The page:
Importance: Pneumonia is the leading infectious killer of children. Rigorous evidence supporting antibiotic treatment of children with nonsevere fast-breathing pneumonia in low-resource African settings is lacking. Objective: To assess whether treatment with placebo for nonsevere fast-breathing pneumonia is substantively less effective than 3 days of treatment with amoxicillin. Design, Setting, and Participants: This double-blind, 2-arm, randomized clinical noninferiority trial with follow-up of 14 days screened 1343 HIV-uninfected children aged 2 to 59 months with nonsevere fast-breathing pneumonia at outpatient departments of hospitals in Lilongwe, Malawi, Africa, between June 2016 and June 2017. Interventions: Placebo or amoxicillin dispersible tablets administered twice daily for 3 days. Main Outcomes and Measures: The primary end point was the proportion of children failing treatment by day 4 with a relative noninferiority margin of 1.5 times the failure rate in the amoxicillin group. Primary analyses were performed based on the intention-to-treat principle. Planned secondary analyses included treatment failure or relapse by day 14. Results: In total, 1126 children were randomized to 3 days of amoxicillin (n = 564) or placebo (n = 562) therapy. Baseline demographic and clinical characteristics were similar between the groups. For the entire study population, the mean (SD) age was 21.3 (15.1) months, and 601 (53.4%) were female. After an interim analysis, the data safety monitoring board stopped the study because children receiving amoxicillin had a 4.0% (22 of 552 with outcome data) treatment failure rate by day 4, whereas children receiving placebo had a 7.0% (38 of 543) treatment failure rate (adjusted relative risk, 1.78; 95% CI, 1.07%-2.97%; adjusted absolute difference, 3.0%; 95% CI, 0.4%-5.7%). Among children with known day 14 outcomes, 56 of 552 (10.1%) receiving amoxicillin and 64 of 543 (11.8%) receiving placebo had either treatment failure by day 4 or relapse by day 14 (relative risk, 1.16; 95% CI, 0.83%-1.63%; absolute difference, 1.6%; 95% CI, -2.1% to 5.4%). There were no deaths. Conclusions and Relevance: In HIV-uninfected children aged 2 to 59 months in a malaria-endemic region of Malawi, placebo treatment of nonsevere fast-breathing pneumonia was significantly inferior to treatment with amoxicillin. However, by day 4, approximately 93% of children receiving placebo were without treatment failure, and there was no significant difference between groups in treatment failure or relapse by day 14. The number of children with nonsevere fast-breathing pneumonia that needed amoxicillin treatment for 1 child to benefit was 33. Trial Registration: ClinicalTrials.gov Identifier: NCT02760420.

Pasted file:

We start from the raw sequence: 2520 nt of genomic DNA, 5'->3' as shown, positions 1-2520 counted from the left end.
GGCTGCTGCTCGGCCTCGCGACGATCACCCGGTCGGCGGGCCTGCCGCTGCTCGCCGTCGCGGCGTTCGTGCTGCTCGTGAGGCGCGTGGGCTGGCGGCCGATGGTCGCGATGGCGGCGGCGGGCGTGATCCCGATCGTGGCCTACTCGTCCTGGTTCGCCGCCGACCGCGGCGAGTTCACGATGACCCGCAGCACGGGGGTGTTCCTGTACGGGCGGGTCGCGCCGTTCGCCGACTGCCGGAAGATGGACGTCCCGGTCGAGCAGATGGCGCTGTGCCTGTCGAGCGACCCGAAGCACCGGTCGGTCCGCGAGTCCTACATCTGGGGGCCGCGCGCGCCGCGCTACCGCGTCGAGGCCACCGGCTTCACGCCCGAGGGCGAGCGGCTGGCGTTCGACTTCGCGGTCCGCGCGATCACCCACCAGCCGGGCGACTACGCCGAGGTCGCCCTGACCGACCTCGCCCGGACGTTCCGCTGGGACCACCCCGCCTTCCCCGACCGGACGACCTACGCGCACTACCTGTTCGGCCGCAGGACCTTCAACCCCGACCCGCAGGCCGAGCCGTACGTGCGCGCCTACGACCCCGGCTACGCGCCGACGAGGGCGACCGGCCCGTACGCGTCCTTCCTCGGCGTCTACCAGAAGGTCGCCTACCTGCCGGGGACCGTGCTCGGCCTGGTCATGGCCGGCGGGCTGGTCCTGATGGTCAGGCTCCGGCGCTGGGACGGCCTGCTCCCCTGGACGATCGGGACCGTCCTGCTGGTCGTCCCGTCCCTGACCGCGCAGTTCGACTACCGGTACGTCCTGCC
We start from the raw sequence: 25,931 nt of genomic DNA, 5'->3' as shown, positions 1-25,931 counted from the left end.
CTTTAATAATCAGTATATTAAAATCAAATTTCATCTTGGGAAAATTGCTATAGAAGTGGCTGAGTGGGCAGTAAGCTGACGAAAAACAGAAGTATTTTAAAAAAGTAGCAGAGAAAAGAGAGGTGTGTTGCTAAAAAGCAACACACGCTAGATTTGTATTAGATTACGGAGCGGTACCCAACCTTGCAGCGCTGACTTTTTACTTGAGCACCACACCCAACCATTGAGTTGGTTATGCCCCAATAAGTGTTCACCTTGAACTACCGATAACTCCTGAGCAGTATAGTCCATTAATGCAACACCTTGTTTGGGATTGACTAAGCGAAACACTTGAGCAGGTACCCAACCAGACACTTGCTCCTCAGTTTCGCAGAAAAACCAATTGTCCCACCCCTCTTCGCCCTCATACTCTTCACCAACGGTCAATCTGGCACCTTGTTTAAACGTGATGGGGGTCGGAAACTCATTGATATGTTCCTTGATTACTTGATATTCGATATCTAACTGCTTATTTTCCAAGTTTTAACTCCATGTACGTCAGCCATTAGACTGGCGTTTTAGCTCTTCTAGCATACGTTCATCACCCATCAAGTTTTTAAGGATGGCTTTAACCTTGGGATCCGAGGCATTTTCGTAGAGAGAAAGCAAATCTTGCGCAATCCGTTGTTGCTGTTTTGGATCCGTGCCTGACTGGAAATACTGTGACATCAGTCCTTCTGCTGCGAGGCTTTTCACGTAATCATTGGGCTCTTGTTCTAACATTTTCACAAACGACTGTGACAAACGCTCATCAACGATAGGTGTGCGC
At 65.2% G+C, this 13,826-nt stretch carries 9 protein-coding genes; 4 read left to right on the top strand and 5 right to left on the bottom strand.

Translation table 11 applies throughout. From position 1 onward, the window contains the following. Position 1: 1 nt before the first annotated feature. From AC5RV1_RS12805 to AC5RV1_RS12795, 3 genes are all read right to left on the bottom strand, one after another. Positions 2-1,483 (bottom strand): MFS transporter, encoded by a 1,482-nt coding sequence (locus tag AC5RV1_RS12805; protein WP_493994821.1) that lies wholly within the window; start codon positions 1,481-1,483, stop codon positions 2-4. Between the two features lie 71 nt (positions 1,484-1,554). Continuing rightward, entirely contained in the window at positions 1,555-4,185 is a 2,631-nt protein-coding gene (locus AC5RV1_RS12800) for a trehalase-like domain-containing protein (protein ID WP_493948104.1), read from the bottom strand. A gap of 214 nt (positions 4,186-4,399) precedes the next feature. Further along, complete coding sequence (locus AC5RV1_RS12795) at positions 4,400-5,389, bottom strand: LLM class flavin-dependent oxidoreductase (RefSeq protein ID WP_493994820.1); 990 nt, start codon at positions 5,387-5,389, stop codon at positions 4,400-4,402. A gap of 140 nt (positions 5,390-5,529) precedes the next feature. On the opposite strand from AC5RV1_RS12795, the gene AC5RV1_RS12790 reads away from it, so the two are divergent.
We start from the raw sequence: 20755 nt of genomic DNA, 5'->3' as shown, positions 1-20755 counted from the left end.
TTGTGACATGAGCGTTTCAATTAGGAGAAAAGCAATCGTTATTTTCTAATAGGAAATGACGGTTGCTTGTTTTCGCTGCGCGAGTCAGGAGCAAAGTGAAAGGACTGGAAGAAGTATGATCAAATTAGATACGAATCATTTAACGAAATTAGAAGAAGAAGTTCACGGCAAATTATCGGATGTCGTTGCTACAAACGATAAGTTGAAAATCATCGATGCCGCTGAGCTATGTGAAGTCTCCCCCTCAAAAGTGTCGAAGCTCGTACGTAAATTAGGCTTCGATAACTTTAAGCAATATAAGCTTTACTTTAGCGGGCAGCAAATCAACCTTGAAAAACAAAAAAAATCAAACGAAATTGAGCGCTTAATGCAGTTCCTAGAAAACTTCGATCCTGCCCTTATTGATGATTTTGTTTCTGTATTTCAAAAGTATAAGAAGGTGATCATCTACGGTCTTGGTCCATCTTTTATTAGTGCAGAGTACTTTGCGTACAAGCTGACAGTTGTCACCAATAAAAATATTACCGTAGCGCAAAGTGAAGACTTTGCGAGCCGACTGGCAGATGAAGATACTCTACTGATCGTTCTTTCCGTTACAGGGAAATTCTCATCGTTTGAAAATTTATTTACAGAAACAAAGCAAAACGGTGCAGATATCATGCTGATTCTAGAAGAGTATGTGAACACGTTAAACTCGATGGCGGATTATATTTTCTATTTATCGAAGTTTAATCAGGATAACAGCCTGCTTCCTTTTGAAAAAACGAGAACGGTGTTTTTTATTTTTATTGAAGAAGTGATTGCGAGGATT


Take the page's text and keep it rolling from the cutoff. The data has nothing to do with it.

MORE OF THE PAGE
ASJC Scopus subject areas
- Pediatrics, Perinatology, and Child Health